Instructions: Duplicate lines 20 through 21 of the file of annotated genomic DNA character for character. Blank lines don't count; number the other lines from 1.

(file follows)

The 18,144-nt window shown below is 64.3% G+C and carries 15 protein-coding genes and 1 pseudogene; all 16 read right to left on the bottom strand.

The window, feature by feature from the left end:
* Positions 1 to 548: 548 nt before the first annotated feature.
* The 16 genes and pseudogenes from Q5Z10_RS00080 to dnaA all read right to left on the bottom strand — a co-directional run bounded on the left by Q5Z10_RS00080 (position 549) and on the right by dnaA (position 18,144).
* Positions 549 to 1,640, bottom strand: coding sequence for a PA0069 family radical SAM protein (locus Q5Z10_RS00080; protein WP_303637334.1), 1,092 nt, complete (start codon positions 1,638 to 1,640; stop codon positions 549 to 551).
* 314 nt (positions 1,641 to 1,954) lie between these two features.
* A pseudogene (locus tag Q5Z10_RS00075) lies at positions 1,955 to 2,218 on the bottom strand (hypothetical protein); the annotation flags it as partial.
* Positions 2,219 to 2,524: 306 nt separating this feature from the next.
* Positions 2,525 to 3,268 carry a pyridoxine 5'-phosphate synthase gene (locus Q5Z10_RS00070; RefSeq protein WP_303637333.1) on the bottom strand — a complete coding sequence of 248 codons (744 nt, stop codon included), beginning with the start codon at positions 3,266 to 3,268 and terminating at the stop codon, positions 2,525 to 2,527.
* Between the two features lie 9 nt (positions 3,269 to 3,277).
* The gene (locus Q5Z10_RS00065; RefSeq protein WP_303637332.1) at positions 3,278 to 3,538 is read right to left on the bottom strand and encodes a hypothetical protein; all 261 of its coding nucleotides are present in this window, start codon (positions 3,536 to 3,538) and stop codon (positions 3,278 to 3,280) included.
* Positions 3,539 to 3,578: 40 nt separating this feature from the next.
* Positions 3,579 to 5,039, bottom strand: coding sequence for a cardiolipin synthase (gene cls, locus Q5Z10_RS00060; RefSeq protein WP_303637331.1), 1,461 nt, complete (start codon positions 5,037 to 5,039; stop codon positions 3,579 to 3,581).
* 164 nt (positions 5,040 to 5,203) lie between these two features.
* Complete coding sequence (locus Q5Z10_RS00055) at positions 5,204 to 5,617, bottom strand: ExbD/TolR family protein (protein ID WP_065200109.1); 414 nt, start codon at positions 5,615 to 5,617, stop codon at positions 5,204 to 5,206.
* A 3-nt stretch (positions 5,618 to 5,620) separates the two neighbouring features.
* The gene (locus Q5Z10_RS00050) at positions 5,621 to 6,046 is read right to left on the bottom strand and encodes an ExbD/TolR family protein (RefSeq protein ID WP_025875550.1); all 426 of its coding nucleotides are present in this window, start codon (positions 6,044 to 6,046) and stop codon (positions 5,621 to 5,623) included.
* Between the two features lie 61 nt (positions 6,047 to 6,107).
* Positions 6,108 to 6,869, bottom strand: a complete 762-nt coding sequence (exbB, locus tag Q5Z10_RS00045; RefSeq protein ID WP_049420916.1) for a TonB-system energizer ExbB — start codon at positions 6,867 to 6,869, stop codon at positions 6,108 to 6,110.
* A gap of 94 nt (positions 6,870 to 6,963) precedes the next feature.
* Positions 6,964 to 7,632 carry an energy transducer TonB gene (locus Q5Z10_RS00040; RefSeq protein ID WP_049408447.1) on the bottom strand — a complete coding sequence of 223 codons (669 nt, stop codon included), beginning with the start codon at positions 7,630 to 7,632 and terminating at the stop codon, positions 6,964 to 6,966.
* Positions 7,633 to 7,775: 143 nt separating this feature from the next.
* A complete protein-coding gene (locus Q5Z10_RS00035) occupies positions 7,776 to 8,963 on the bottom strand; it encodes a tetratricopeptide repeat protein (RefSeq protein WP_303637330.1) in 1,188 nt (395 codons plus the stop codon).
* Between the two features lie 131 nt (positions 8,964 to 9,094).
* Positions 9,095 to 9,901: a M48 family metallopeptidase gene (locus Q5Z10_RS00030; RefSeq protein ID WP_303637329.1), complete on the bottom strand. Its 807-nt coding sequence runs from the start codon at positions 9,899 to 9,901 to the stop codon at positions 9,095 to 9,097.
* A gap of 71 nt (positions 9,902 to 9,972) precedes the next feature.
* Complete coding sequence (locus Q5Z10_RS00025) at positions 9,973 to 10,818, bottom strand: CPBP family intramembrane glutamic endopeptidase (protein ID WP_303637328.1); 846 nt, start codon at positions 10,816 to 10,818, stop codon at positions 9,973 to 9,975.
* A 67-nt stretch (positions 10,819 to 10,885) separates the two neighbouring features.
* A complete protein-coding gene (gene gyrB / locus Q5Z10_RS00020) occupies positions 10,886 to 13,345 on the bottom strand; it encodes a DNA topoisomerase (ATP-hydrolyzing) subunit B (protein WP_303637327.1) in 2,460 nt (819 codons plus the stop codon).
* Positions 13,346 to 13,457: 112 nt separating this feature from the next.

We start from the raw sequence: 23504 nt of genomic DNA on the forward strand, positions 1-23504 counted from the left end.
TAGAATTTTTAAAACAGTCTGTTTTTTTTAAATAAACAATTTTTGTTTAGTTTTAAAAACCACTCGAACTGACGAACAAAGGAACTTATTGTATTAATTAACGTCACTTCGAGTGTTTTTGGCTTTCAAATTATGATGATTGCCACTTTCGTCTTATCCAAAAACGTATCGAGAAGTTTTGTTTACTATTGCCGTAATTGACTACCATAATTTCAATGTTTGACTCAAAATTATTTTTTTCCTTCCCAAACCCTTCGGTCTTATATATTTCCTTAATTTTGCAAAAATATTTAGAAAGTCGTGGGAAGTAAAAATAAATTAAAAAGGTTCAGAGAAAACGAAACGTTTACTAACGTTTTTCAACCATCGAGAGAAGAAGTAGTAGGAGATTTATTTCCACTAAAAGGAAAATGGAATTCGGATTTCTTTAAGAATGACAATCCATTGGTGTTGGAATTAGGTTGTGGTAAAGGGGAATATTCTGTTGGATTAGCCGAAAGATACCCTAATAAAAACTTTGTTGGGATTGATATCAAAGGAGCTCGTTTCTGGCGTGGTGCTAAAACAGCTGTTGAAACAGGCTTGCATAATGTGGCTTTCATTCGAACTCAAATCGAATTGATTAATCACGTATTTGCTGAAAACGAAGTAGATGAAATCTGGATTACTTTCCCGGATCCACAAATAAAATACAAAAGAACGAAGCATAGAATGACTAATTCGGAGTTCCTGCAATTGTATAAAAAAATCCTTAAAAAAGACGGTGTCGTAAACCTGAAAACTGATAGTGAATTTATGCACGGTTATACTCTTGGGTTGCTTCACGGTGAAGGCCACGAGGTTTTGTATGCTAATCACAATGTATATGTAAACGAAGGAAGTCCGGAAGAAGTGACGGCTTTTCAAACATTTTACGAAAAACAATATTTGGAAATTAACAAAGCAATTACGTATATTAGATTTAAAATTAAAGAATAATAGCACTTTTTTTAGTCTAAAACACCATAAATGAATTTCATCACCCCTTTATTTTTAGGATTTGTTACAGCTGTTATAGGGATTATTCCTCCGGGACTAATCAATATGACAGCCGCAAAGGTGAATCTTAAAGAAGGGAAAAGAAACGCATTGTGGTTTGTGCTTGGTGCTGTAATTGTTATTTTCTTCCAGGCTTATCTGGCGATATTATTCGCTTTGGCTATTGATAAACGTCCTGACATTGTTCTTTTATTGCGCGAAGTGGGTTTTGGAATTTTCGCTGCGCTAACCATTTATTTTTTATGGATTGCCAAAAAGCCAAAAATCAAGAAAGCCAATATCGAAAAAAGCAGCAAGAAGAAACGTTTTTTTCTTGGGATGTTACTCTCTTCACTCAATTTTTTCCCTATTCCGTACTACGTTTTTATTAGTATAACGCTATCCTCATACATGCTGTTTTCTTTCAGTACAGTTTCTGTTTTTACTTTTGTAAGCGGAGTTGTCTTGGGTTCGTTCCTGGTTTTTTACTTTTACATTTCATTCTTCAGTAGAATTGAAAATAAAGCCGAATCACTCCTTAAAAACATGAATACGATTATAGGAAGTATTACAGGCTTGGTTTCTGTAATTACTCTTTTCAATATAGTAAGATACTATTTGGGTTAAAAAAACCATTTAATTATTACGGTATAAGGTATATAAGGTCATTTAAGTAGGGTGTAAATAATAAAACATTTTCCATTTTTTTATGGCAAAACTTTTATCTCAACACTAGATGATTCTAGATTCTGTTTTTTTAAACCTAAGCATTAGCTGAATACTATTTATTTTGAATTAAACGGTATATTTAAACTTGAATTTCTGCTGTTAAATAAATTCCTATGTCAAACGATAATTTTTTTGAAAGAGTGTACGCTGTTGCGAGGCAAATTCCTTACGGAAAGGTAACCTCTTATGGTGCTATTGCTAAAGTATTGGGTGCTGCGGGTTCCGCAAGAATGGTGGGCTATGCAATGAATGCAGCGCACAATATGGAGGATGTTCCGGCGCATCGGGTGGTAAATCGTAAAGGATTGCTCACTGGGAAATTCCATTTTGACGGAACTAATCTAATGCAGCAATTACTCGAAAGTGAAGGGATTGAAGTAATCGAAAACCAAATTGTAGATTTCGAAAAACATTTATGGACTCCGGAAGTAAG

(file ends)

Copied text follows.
* A gap of 94 nt (positions 6,870 to 6,963) precedes the next feature.
* Positions 6,964 to 7,632 carry an energy transducer TonB gene (locus Q5Z10_RS00040; RefSeq protein ID WP_049408447.1) on the bottom strand — a complete coding sequence of 223 codons (669 nt, stop codon included), beginning with the start codon at positions 7,630 to 7,632 and terminating at the stop codon, positions 6,964 to 6,966.